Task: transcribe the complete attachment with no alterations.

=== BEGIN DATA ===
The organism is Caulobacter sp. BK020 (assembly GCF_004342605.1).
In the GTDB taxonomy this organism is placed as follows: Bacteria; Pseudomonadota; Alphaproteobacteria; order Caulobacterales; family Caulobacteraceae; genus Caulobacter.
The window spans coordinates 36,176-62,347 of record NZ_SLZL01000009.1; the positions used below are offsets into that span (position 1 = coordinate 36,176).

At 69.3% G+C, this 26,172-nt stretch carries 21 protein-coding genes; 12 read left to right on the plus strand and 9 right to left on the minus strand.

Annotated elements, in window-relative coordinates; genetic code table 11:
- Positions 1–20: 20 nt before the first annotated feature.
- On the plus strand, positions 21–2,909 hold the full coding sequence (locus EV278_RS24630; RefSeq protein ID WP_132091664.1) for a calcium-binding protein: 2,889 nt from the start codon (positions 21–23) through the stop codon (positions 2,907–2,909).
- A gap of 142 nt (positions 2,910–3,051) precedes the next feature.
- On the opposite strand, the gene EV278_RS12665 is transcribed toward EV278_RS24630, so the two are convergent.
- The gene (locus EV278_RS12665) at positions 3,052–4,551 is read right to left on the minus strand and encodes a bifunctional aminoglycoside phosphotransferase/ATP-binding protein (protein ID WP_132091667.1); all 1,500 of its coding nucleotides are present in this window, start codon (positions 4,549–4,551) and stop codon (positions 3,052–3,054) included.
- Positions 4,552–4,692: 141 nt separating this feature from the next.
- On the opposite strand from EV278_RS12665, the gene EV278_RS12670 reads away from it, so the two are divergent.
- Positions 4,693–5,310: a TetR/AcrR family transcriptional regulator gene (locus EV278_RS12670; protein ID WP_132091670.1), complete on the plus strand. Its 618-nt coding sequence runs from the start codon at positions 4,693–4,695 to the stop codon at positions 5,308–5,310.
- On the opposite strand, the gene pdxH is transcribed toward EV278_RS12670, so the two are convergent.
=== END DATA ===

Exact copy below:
The organism is Caulobacter sp. BK020 (assembly GCF_004342605.1).
In the GTDB taxonomy this organism is placed as follows: Bacteria; Pseudomonadota; Alphaproteobacteria; order Caulobacterales; family Caulobacteraceae; genus Caulobacter.
The window spans coordinates 36,176-62,347 of record NZ_SLZL01000009.1; the positions used below are offsets into that span (position 1 = coordinate 36,176).

At 69.3% G+C, this 26,172-nt stretch carries 21 protein-coding genes; 12 read left to right on the plus strand and 9 right to left on the minus strand.

Annotated elements, in window-relative coordinates; genetic code table 11:
- Positions 1–20: 20 nt before the first annotated feature.
- On the plus strand, positions 21–2,909 hold the full coding sequence (locus EV278_RS24630; RefSeq protein ID WP_132091664.1) for a calcium-binding protein: 2,889 nt from the start codon (positions 21–23) through the stop codon (positions 2,907–2,909).
- A gap of 142 nt (positions 2,910–3,051) precedes the next feature.
- On the opposite strand, the gene EV278_RS12665 is transcribed toward EV278_RS24630, so the two are convergent.
- The gene (locus EV278_RS12665) at positions 3,052–4,551 is read right to left on the minus strand and encodes a bifunctional aminoglycoside phosphotransferase/ATP-binding protein (protein ID WP_132091667.1); all 1,500 of its coding nucleotides are present in this window, start codon (positions 4,549–4,551) and stop codon (positions 3,052–3,054) included.
- Positions 4,552–4,692: 141 nt separating this feature from the next.
- On the opposite strand from EV278_RS12665, the gene EV278_RS12670 reads away from it, so the two are divergent.
- Positions 4,693–5,310: a TetR/AcrR family transcriptional regulator gene (locus EV278_RS12670; protein ID WP_132091670.1), complete on the plus strand. Its 618-nt coding sequence runs from the start codon at positions 4,693–4,695 to the stop codon at positions 5,308–5,310.
- On the opposite strand, the gene pdxH is transcribed toward EV278_RS12670, so the two are convergent.